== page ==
should define as an intuitive perception of the equation of rights between human beings in their relations to each other. At first a man said to his neighbor, You have no right to kill me, you have no right to take away my food. But by and by there dawned a day when he saw that, if his neighbor had no right to rob or kill him, he for the same reason had no right to rob or kill his neighbor. That is, what was good for him was equally good for his neighbor. Then dawned the idea of justice and the Golden Rule. And this is a perception that was as sure to come with a certain stage of mental development as was the perception of the mathematical relations between numbers. But, long before this stage of development was reached, there came to primitive man from the instinct of self-preservation the first crude perception of a division of things or acts into those that were right and those that were wrong. Actions and things which favored life were regarded as right: they were to be sought as good and fitting. But actions and things which were hostile to life, threatening or assailing it, were regarded as wrong: they were to be shunned. And they were instinctively shunned, in fact, as their opposites were instinctively sought. And this primitive attempt at moral classification of things on the line of the separation between things according as they favored or did not favor the instinct of safety for one's own life remains to this day the bottom line of the distinction between good and evil. Only
the definition of life has now become for man so enriched and heightened that that original dividing line is mostly concealed or obliterated. Still, to-day it is the things which favor life that are right, and the things which oppose life that are wrong. But for civilized and enlightened mankind life means vastly more than it could mean for the primitive savage, who was simply bent on finding supplies for his physical instincts. Above the physical life are now whole realms, another order of life, intellectual, moral, affectional, philanthropic, spiritual, of which our barbarian ancestors were wholly ignorant. Yet it remains true that things which favor these higher and highest phases of life are the things which we are to seek as right, and that things opposing are to be shunned as wrong; so that now it happens that the mere physical instincts, even the instinct for saving one's own bodily life, must often be denied. and sacrificed for the sake of holding to the things demanded by the higher life. There are many things which a highly moral man will die rather than do. He will let go his physical life in order to keep untarnished his moral integrity, his honor, his convictions of truth.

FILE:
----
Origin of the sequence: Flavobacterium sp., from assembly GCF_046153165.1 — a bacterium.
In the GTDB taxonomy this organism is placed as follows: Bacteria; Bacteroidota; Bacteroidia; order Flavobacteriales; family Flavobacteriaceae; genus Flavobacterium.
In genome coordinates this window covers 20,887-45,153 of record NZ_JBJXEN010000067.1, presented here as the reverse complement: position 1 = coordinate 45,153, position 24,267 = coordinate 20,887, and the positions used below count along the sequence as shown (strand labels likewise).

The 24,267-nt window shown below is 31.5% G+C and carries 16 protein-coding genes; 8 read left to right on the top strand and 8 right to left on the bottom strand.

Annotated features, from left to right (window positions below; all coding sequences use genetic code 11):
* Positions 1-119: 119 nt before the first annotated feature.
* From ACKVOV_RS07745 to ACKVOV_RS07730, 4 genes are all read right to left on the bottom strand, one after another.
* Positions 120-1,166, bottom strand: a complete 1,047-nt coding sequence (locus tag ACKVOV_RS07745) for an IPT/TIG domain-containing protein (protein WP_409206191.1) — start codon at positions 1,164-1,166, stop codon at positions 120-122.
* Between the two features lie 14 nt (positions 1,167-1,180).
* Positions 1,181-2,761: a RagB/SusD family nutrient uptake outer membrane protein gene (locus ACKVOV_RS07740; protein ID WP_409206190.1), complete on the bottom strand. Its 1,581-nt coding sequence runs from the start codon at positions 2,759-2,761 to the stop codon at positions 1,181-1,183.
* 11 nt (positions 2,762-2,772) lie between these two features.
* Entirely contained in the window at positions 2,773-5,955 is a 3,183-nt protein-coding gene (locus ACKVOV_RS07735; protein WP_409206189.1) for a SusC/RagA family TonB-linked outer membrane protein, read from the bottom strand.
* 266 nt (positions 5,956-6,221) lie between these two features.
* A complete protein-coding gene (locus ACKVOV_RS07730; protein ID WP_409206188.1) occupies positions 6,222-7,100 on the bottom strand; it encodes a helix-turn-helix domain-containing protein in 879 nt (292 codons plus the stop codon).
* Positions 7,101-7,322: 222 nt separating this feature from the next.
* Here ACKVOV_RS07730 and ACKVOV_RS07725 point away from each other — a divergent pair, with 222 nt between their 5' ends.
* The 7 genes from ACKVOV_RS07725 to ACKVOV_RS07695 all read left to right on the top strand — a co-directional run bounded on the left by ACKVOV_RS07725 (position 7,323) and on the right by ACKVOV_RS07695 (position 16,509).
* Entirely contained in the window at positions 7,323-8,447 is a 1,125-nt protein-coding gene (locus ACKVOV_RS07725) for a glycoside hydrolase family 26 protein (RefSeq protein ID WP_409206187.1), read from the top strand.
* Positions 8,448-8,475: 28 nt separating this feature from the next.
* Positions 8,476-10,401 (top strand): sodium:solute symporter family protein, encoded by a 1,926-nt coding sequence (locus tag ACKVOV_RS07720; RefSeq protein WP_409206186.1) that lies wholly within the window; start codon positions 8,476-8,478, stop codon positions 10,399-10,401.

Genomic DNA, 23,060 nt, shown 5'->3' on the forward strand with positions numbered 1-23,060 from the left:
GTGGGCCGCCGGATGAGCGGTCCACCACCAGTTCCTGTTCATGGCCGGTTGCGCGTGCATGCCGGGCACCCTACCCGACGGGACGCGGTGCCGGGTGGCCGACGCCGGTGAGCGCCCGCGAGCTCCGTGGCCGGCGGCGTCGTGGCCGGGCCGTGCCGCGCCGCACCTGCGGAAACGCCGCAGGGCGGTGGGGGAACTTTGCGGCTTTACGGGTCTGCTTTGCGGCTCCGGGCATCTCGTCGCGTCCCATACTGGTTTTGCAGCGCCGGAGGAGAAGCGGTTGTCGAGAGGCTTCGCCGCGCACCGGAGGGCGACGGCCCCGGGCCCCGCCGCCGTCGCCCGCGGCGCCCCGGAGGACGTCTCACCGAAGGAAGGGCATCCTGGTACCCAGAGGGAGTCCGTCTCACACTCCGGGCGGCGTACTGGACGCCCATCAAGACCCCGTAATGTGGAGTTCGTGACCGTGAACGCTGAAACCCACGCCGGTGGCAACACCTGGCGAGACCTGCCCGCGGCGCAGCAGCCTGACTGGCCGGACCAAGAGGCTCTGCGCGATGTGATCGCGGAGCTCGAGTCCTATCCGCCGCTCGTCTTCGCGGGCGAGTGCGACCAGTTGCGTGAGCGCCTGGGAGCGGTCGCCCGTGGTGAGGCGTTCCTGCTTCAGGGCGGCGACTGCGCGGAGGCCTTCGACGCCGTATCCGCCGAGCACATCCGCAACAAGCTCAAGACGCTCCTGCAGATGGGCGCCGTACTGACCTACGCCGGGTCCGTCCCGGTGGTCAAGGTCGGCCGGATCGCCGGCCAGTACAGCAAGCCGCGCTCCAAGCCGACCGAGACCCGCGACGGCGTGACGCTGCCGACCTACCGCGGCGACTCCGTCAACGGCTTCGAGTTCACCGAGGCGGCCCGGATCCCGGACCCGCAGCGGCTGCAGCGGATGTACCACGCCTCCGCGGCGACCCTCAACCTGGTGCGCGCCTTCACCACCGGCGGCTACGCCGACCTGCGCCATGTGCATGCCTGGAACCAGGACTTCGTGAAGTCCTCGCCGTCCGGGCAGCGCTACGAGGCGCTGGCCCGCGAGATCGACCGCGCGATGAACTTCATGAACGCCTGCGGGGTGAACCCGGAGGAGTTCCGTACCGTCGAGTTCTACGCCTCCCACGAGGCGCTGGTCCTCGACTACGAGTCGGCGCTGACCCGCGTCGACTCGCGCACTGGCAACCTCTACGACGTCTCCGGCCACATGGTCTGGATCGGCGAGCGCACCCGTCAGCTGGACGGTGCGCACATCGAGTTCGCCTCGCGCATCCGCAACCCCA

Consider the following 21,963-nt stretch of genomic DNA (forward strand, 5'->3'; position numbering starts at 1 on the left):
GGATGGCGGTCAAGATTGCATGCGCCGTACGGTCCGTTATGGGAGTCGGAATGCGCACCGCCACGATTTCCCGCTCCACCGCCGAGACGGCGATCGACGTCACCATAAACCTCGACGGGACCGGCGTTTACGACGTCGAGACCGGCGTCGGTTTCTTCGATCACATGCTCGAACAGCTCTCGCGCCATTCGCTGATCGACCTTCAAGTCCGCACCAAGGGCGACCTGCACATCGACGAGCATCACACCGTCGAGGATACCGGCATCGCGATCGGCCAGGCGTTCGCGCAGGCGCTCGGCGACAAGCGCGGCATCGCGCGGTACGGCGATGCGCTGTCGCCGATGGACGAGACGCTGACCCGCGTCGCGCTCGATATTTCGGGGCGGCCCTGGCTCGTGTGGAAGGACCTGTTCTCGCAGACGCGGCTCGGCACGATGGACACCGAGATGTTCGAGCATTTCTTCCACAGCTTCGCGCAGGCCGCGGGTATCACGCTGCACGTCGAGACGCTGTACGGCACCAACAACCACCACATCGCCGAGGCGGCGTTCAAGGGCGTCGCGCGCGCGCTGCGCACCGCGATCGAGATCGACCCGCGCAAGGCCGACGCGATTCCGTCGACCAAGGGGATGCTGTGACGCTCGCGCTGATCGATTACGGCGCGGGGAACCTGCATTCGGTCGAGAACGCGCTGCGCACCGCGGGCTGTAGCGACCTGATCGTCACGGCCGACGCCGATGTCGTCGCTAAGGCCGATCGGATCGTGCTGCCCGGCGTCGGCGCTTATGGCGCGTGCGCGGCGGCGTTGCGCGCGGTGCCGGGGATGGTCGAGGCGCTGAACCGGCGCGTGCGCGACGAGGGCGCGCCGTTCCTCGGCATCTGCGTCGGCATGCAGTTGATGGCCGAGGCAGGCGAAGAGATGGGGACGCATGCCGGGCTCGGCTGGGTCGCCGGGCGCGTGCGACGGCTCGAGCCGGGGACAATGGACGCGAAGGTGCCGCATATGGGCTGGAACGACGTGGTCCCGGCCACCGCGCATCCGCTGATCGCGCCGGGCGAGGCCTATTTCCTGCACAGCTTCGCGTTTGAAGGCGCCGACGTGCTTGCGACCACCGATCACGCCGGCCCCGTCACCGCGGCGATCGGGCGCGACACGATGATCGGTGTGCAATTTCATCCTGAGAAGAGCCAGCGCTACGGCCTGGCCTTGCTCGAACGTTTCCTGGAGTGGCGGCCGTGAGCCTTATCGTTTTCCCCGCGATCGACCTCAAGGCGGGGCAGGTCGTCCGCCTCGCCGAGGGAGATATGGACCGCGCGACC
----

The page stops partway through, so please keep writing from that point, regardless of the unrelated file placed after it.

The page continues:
"Though Love repine, and Reason chafe,
There came a voice without reply,—
When for the truth he ought to die."
Now, whence has come all this varied and won
derful development of the function of life, ascending in man from the lowest grade of fleshly instincts, through realms of intellectual sagacity and enjoyment, and of affectional activities, and through all the grades of moral perception and deed, up to the hero's self-sacrificing action in defence of the right, and to the beauty of holiness shining in some woman's character and face, whom you may find unhonored and little known on your own street? Whence comes it all? all this abounding richness, power, and beauty of moral life? Whence but from the mystery of that “Infinite and Eternal Energy, from which all things proceed?" Whence but from that Power Eternal which the Hebrew conceived as breathing into man the breath of life, as ever invigorating that life from his own nature, and continually leading mankind on in ways of righteousness to higher and nobler life? If the Hebrew conceived the action of the Eternal as outward and miraculous, while modern science regards it as inward and organic, the difference is not as to the substance of the fact, but as to the method of explaining it.
Life itself, then, under the impulsion of the Eternal Power, develops and advances in the human race on the lines of righteousness. In other words, the paths of righteousness are the paths of preservation, safety, increasing vitality, and growth. The right is organic, organific, lifesustaining, and life refining and greatening. Evil is inorganic, disorganizing, disintegrating, nox